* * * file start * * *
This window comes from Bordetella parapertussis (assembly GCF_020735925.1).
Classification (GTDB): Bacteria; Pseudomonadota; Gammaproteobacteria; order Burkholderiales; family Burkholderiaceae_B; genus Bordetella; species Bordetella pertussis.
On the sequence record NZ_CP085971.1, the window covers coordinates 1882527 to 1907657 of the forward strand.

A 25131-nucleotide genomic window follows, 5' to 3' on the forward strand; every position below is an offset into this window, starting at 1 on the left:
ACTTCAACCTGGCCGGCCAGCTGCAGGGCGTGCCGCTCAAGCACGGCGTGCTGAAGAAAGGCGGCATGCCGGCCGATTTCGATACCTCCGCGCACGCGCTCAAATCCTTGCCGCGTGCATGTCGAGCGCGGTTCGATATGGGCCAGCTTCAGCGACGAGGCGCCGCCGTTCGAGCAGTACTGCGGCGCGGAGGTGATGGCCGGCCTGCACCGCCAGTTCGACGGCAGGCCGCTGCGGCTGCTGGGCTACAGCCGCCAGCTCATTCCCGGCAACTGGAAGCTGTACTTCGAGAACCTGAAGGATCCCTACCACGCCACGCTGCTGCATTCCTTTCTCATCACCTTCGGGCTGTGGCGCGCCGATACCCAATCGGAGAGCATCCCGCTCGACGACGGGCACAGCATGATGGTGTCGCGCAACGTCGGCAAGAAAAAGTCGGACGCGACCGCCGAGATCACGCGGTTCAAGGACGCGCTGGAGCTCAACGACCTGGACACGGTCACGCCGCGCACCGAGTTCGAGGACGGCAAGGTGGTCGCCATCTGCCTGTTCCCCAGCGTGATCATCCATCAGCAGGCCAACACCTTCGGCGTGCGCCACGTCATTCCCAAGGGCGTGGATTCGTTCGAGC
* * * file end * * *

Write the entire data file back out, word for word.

This window comes from Bordetella parapertussis (assembly GCF_020735925.1).
Classification (GTDB): Bacteria; Pseudomonadota; Gammaproteobacteria; order Burkholderiales; family Burkholderiaceae_B; genus Bordetella; species Bordetella pertussis.
On the sequence record NZ_CP085971.1, the window covers coordinates 1882527 to 1907657 of the forward strand.

A 25131-nucleotide genomic window follows, 5' to 3' on the forward strand; every position below is an offset into this window, starting at 1 on the left:
ACTTCAACCTGGCCGGCCAGCTGCAGGGCGTGCCGCTCAAGCACGGCGTGCTGAAGAAAGGCGGCATGCCGGCCGATTTCGATACCTCCGCGCACGCGCTCAAATCCTTGCCGCGTGCATGTCGAGCGCGGTTCGATATGGGCCAGCTTCAGCGACGAGGCGCCGCCGTTCGAGCAGTACTGCGGCGCGGAGGTGATGGCCGGCCTGCACCGCCAGTTCGACGGCAGGCCGCTGCGGCTGCTGGGCTACAGCCGCCAGCTCATTCCCGGCAACTGGAAGCTGTACTTCGAGAACCTGAAGGATCCCTACCACGCCACGCTGCTGCATTCCTTTCTCATCACCTTCGGGCTGTGGCGCGCCGATACCCAATCGGAGAGCATCCCGCTCGACGACGGGCACAGCATGATGGTGTCGCGCAACGTCGGCAAGAAAAAGTCGGACGCGACCGCCGAGATCACGCGGTTCAAGGACGCGCTGGAGCTCAACGACCTGGACACGGTCACGCCGCGCACCGAGTTCGAGGACGGCAAGGTGGTCGCCATCTGCCTGTTCCCCAGCGTGATCATCCATCAGCAGGCCAACACCTTCGGCGTGCGCCACGTCATTCCCAAGGGCGTGGATTCGTTCGAGC